In this work we describe a new modality for bedside chest DTS. In the presented simulations of ICU patients, portable DTS improved the detection of abnormalities in the bedside CXR. Whereas the clinical use of chest DTS for patients in the radiology department can be evaluated against CT, MRI and other modalities, far fewer alternatives exist for bedside chest examination of patients in the ICU, for whom transport to a radiology department is often complicated and expensive. The cost of performing bedside ultrasound as a daily follow-up is relatively high, since this exam takes longer to perform and requires a high level of expertise. Mobile CT scanners exist but are not widespread and they are mainly limited to dedicated applications such as imaging of the head [23,24,25]. Portable chest DTS could be implemented on a mobile X-ray device, which is already widely accepted as a mobile examination device. Portable DTS might also hold potential to improve bedside exams in the emergency room, sterile rooms in haematology wards or transplantation units, burn units, surgical departments, etc. In future work, a more elaborate prospective clinical study of potential applications will be conducted, in combination with an optimisation of the acquisition technique.
The radiation dose for a chest DTS exam using a dedicated wall-mounted flat panel is around 0.12 mSv for a typical acquisition of 60 projections . In our experiment, however, only 15 DTS projections were taken at 90 kVp and 0.1 mAs. The effective dose of 0.029 mSv corresponds to approximately 1.5 times the dose of a portable CXR, obtained at 90 kV and 1 mAs.
Söderman et al.  showed that decreasing the tube travel distance, and thus the angular range, has a positive effect on the reproduction of the trachea and paratracheal tissue, vessels, and aorta. However, a smaller angular range resulted in decreased image quality related to following vessels through the volume. Image quality for findings more specifically related to critically ill patients, such as pneumothorax/pneumomediastinum, and the capability of separating overlapping devices into different slices were not discussed. Also, the aforementioned study investigated different configuration parameters for chest DTS with an effective dose comparable to a standard DTS exam. Our simulations showed portable chest DTS in the ICU with a small angular scanning range (only 6°) and a radiation dose of only 0.029 mSv. The effective slice thickness of the simulations presented in this study was obtained experimentally by adding a thin line throughout the simulated patient from head-left-posterior to foot-right-anterior. The amount of this line that was visible in the reconstructed tomosynthesis slices illustrated an effective slice thickness corresponding to a patient slab of 30 mm. Despite this relatively high effective slice thickness, the diagnostic quality of the bedside CXR was improved.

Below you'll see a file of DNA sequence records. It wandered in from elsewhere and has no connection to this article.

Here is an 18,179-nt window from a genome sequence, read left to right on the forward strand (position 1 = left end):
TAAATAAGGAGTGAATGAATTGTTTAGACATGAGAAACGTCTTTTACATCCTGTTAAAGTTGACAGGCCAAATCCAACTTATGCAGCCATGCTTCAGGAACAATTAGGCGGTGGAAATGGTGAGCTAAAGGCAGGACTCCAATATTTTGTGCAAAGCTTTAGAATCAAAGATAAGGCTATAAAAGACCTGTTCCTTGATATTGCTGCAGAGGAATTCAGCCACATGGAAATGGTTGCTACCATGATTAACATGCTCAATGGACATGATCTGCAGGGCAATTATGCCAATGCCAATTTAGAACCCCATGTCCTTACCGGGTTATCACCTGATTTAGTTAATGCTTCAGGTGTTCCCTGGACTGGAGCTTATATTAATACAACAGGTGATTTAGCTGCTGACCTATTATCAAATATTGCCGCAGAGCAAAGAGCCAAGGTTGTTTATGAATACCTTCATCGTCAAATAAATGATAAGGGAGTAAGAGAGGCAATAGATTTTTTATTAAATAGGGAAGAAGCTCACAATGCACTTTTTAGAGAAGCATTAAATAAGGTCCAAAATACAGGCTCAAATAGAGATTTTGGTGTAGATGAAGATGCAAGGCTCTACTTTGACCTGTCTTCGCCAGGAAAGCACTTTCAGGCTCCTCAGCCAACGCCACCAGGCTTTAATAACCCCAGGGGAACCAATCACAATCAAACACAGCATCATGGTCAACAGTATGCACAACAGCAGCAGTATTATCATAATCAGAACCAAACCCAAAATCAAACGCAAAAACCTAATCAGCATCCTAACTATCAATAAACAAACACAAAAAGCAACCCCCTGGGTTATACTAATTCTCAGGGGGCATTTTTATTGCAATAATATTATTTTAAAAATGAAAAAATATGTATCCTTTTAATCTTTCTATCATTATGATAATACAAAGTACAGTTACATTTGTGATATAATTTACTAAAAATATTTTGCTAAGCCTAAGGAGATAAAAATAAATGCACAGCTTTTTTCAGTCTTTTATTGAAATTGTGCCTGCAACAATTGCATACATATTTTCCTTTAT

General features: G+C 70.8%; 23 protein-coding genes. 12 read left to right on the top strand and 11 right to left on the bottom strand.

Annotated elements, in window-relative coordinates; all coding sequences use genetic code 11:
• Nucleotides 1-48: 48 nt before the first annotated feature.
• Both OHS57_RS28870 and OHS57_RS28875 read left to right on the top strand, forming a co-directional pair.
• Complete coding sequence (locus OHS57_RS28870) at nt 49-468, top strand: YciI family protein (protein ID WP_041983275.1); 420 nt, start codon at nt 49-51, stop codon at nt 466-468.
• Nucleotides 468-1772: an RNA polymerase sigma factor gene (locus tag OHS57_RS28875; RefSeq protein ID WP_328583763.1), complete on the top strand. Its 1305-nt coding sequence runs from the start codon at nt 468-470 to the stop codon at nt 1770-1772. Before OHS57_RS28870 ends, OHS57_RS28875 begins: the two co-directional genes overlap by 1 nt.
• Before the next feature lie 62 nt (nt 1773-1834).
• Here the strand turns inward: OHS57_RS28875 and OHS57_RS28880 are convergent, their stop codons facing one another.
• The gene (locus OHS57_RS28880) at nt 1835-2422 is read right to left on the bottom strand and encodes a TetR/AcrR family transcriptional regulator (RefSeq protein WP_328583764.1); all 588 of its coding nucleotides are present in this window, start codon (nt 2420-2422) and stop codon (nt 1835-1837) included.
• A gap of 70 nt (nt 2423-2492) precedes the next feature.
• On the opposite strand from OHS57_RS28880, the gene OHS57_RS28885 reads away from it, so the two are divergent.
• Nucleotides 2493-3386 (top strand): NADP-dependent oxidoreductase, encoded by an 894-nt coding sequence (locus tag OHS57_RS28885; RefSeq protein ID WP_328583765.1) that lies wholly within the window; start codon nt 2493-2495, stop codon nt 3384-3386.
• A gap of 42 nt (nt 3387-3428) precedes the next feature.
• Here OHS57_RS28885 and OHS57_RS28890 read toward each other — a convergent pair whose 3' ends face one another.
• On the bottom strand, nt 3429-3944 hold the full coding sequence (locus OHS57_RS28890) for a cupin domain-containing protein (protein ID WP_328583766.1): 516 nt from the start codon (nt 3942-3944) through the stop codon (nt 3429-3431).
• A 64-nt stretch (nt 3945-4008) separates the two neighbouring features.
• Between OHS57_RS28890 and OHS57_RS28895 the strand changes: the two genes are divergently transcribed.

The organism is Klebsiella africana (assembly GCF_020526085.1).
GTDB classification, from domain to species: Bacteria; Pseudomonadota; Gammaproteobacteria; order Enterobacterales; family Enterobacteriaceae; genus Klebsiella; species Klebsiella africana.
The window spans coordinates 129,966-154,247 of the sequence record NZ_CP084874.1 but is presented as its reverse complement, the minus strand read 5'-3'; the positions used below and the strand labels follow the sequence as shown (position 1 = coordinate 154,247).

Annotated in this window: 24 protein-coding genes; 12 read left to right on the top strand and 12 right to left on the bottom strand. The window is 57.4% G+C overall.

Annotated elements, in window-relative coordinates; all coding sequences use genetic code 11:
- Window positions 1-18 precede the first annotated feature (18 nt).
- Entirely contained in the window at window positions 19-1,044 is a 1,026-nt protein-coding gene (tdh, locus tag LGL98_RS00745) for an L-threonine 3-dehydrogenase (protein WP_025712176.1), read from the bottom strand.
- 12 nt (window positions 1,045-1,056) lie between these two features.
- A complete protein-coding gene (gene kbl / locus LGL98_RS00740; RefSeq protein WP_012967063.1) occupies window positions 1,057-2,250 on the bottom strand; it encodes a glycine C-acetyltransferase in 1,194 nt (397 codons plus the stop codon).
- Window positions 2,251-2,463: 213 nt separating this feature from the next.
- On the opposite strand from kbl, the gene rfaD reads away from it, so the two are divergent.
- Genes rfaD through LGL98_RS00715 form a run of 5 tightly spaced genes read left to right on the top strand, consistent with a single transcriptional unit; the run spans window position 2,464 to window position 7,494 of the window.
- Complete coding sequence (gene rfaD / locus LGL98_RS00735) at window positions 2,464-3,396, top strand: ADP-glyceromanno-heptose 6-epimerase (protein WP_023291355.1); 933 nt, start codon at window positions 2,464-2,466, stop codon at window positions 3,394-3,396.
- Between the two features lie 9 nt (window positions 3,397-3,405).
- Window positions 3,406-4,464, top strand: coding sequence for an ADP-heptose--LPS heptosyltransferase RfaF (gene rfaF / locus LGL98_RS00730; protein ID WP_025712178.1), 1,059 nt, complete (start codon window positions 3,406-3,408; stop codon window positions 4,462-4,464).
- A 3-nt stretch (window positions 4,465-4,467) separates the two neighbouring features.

The presented simulation study has obvious limitations. First, the quality of the bedside DTS reconstruction relies heavily on the accuracy of the measured relative positions and orientation of the X-ray source trajectory and detector, which was assumed to be error-free in our simulation. In a real-life acquisition, our previous work could be applied to correct possible misalignment [28, 29]. Secondly, patient motion during the acquisition of the DTS projections is another well-known cause of degradation of DTS image quality, which was not included in our simulation. Despite a reduced total acquisition time of a few seconds, due to the reduced number of 15 exposures, breathing or other types of patient motion might still occur. Many ICU patients might not be able to hold their breath, although for intubated patients, a short interruption in mechanical ventilation could be considered in some cases. Reconstruction and motion correction methods might need to be incorporated and improved in a portable chest DTS device [30, 31]. Finally, physical phenomena such as scatter and quantum noise were excluded from these preliminary simulations. However, the reconstructions from the experimentally acquired DTS exam of the humanoid phantom strengthen our belief that the conducted experiments are at least indicative of the expected performance of mobile chest DTS.
In conclusion, we have shown with preliminary simulations that portable chest DTS holds potential to improve the diagnostic accuracy of bedside CXR in the ICU. Possible benefits include: improved localisation of parenchymal consolidations (anterior versus posterior), detection of pneumothorax or pneumomediastinum patients in the supine position, verification of the correct position of drains and lines, differentiation between pleural effusions and consolidations, and other applications. It is technically feasible to perform mobile chest DTS with a modified mobile X-ray unit, which is already widely accepted as a mobile examination tool.